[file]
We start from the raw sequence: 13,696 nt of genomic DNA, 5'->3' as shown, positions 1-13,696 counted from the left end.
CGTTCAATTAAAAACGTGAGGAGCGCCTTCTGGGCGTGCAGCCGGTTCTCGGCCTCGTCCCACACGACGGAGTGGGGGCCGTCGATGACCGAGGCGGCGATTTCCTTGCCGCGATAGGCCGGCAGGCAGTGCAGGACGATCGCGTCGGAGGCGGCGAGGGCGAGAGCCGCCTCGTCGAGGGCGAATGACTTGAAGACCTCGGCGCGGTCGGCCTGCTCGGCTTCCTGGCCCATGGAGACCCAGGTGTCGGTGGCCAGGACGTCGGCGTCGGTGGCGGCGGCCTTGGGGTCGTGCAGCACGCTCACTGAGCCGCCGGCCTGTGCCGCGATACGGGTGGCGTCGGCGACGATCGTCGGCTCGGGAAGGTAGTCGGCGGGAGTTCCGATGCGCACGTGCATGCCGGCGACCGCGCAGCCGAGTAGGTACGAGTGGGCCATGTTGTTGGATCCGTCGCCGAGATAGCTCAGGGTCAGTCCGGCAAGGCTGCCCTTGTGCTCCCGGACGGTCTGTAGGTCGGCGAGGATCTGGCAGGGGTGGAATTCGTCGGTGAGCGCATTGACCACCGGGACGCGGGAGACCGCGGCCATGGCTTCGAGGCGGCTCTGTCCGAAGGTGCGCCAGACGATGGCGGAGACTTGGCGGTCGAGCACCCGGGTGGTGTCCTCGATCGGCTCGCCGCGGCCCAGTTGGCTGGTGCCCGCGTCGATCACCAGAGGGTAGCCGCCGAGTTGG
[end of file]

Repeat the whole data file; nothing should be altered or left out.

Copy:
We start from the raw sequence: 13,696 nt of genomic DNA, 5'->3' as shown, positions 1-13,696 counted from the left end.
CGTTCAATTAAAAACGTGAGGAGCGCCTTCTGGGCGTGCAGCCGGTTCTCGGCCTCGTCCCACACGACGGAGTGGGGGCCGTCGATGACCGAGGCGGCGATTTCCTTGCCGCGATAGGCCGGCAGGCAGTGCAGGACGATCGCGTCGGAGGCGGCGAGGGCGAGAGCCGCCTCGTCGAGGGCGAATGACTTGAAGACCTCGGCGCGGTCGGCCTGCTCGGCTTCCTGGCCCATGGAGACCCAGGTGTCGGTGGCCAGGACGTCGGCGTCGGTGGCGGCGGCCTTGGGGTCGTGCAGCACGCTCACTGAGCCGCCGGCCTGTGCCGCGATACGGGTGGCGTCGGCGACGATCGTCGGCTCGGGAAGGTAGTCGGCGGGAGTTCCGATGCGCACGTGCATGCCGGCGACCGCGCAGCCGAGTAGGTACGAGTGGGCCATGTTGTTGGATCCGTCGCCGAGATAGCTCAGGGTCAGTCCGGCAAGGCTGCCCTTGTGCTCCCGGACGGTCTGTAGGTCGGCGAGGATCTGGCAGGGGTGGAATTCGTCGGTGAGCGCATTGACCACCGGGACGCGGGAGACCGCGGCCATGGCTTCGAGGCGGCTCTGTCCGAAGGTGCGCCAGACGATGGCGGAGACTTGGCGGTCGAGCACCCGGGTGGTGTCCTCGATCGGCTCGCCGCGGCCCAGTTGGCTGGTGCCCGCGTCGATCACCAGAGGGTAGCCGCCGAGTTGG